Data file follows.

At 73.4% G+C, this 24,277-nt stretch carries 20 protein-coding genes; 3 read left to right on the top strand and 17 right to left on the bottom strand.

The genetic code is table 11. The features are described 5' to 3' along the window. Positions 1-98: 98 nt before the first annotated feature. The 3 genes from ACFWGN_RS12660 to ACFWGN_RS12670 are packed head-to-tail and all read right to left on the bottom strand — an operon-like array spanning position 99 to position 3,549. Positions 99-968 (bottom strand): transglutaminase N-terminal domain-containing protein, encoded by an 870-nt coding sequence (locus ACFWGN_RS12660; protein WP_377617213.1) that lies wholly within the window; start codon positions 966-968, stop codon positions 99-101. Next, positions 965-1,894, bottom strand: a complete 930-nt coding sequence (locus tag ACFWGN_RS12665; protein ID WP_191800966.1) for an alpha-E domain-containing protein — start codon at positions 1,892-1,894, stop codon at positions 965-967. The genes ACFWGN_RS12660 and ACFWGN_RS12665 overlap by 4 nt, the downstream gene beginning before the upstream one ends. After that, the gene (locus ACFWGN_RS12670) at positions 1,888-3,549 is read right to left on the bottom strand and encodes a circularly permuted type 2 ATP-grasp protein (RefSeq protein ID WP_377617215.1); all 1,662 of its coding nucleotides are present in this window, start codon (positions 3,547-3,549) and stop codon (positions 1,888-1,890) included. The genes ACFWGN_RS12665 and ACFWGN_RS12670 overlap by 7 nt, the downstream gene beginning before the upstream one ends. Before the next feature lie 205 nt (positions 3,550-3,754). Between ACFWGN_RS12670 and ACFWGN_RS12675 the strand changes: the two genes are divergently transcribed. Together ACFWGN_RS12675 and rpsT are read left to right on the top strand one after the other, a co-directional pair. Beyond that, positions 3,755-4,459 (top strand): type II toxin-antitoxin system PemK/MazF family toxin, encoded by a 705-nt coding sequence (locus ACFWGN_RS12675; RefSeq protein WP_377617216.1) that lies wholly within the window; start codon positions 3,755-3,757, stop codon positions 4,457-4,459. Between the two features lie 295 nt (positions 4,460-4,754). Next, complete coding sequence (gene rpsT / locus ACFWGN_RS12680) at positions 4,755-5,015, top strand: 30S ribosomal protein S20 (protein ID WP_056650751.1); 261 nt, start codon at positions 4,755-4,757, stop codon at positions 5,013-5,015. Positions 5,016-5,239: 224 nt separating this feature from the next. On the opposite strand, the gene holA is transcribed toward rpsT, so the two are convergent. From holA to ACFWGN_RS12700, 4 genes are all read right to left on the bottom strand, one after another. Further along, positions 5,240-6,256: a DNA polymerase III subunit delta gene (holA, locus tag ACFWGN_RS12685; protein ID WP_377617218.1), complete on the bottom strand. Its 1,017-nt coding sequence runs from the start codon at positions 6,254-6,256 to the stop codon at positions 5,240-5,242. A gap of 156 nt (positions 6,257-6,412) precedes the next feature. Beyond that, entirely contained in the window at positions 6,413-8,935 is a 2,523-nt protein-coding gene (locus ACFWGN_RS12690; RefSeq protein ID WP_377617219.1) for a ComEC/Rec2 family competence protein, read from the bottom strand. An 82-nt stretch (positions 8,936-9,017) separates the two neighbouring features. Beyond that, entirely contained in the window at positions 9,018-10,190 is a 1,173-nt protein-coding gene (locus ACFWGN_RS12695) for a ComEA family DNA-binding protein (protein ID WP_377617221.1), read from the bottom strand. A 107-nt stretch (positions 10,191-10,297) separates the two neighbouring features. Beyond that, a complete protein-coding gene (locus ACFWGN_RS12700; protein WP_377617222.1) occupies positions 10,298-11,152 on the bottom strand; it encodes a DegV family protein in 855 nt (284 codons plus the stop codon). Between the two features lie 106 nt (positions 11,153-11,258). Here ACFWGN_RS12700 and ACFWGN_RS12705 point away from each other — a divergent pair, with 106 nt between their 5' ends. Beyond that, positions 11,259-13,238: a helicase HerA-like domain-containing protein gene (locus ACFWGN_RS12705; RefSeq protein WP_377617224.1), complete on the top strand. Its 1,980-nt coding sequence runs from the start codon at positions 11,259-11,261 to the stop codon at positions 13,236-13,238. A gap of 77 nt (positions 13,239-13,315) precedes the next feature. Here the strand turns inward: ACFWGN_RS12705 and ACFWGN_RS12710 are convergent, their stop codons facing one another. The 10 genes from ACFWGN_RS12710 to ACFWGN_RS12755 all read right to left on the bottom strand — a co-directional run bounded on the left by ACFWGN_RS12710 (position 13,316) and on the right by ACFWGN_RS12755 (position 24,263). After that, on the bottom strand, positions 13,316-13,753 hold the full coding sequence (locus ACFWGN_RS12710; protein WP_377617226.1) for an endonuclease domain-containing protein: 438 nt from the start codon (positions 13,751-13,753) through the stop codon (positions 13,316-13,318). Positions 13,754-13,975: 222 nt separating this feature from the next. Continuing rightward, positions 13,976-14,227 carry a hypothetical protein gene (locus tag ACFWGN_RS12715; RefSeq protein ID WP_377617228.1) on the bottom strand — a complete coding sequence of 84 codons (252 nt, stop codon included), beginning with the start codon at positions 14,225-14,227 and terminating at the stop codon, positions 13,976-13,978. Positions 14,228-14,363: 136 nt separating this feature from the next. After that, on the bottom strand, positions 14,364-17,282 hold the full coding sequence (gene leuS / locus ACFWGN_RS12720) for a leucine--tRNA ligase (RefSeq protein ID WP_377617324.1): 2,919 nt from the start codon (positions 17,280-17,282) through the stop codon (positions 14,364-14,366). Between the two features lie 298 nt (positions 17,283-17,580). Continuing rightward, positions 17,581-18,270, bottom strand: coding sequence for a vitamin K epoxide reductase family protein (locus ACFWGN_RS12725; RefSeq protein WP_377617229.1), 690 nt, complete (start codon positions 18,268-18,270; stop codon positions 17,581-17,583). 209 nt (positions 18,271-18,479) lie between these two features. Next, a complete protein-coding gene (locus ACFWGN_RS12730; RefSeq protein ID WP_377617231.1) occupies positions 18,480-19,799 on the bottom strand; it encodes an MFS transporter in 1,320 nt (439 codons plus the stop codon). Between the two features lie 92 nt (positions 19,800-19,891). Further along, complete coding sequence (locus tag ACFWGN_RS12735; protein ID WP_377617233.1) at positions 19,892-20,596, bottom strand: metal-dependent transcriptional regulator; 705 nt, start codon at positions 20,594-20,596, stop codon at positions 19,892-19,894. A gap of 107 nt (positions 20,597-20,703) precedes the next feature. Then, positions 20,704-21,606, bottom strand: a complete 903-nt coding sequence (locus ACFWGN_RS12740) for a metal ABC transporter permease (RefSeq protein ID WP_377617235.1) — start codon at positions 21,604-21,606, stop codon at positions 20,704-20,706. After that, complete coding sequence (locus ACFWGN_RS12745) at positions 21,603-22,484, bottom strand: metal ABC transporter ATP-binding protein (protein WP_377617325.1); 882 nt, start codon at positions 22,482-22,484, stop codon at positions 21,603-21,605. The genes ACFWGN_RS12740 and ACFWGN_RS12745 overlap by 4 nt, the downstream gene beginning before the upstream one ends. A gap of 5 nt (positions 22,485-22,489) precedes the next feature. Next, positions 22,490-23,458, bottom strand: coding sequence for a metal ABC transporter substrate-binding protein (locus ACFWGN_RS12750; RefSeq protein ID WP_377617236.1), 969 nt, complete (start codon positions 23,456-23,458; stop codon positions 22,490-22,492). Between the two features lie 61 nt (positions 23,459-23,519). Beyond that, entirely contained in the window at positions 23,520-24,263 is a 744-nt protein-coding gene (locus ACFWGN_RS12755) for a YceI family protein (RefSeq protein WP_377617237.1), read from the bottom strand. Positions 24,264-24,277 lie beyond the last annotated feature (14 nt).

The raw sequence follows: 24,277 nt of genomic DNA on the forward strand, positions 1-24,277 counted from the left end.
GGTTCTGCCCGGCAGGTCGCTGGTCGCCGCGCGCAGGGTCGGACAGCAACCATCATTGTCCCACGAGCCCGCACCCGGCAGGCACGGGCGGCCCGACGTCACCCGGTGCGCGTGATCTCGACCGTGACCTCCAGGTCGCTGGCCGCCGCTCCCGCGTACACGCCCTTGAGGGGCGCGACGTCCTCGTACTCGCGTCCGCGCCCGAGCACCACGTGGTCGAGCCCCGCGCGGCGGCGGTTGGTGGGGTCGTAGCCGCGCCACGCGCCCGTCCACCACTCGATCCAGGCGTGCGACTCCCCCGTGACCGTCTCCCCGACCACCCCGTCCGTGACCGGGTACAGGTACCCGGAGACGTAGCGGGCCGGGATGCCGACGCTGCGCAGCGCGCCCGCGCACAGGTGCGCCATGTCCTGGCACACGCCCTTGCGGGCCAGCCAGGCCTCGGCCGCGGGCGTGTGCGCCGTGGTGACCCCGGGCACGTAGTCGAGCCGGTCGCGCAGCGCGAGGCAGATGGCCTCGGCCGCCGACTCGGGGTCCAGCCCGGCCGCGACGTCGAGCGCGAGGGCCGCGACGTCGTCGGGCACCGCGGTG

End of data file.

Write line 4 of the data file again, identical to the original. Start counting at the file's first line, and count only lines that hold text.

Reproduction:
GGTTCTGCCCGGCAGGTCGCTGGTCGCCGCGCGCAGGGTCGGACAGCAACCATCATTGTCCCACGAGCCCGCACCCGGCAGGCACGGGCGGCCCGACGTCACCCGGTGCGCGTGATCTCGACCGTGACCTCCAGGTCGCTGGCCGCCGCTCCCGCGTACACGCCCTTGAGGGGCGCGACGTCCTCGTACTCGCGTCCGCGCCCGAGCACCACGTGGTCGAGCCCCGCGCGGCGGCGGTTGGTGGGGTCGTAGCCGCGCCACGCGCCCGTCCACCACTCGATCCAGGCGTGCGACTCCCCCGTGACCGTCTCCCCGACCACCCCGTCCGTGACCGGGTACAGGTACCCGGAGACGTAGCGGGCCGGGATGCCGACGCTGCGCAGCGCGCCCGCGCACAGGTGCGCCATGTCCTGGCACACGCCCTTGCGGGCCAGCCAGGCCTCGGCCGCGGGCGTGTGCGCCGTGGTGACCCCGGGCACGTAGTCGAGCCGGTCGCGCAGCGCGAGGCAGATGGCCTCGGCCGCCGACTCGGGGTCCAGCCCGGCCGCGACGTCGAGCGCGAGGGCCGCGACGTCGTCGGGCACCGCGGTG